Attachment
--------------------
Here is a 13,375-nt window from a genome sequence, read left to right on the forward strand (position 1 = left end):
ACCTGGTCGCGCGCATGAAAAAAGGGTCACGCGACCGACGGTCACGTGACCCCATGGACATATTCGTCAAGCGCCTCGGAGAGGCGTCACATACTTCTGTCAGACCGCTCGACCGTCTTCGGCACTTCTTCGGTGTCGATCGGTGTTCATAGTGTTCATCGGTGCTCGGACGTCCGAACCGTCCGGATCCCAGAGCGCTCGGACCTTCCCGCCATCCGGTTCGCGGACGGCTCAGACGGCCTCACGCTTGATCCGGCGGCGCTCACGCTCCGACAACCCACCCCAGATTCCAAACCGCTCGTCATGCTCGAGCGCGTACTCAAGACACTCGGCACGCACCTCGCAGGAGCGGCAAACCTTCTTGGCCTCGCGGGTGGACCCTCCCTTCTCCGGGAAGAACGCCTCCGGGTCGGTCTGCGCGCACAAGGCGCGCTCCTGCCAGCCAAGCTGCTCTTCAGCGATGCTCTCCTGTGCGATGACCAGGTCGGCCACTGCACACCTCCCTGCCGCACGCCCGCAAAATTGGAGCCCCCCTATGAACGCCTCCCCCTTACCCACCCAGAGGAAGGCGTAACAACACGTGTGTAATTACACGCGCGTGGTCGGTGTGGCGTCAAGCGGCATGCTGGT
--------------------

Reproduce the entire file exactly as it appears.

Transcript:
Here is a 13,375-nt window from a genome sequence, read left to right on the forward strand (position 1 = left end):
ACCTGGTCGCGCGCATGAAAAAAGGGTCACGCGACCGACGGTCACGTGACCCCATGGACATATTCGTCAAGCGCCTCGGAGAGGCGTCACATACTTCTGTCAGACCGCTCGACCGTCTTCGGCACTTCTTCGGTGTCGATCGGTGTTCATAGTGTTCATCGGTGCTCGGACGTCCGAACCGTCCGGATCCCAGAGCGCTCGGACCTTCCCGCCATCCGGTTCGCGGACGGCTCAGACGGCCTCACGCTTGATCCGGCGGCGCTCACGCTCCGACAACCCACCCCAGATTCCAAACCGCTCGTCATGCTCGAGCGCGTACTCAAGACACTCGGCACGCACCTCGCAGGAGCGGCAAACCTTCTTGGCCTCGCGGGTGGACCCTCCCTTCTCCGGGAAGAACGCCTCCGGGTCGGTCTGCGCGCACAAGGCGCGCTCCTGCCAGCCAAGCTGCTCTTCAGCGATGCTCTCCTGTGCGATGACCAGGTCGGCCACTGCACACCTCCCTGCCGCACGCCCGCAAAATTGGAGCCCCCCTATGAACGCCTCCCCCTTACCCACCCAGAGGAAGGCGTAACAACACGTGTGTAATTACACGCGCGTGGTCGGTGTGGCGTCAAGCGGCATGCTGGT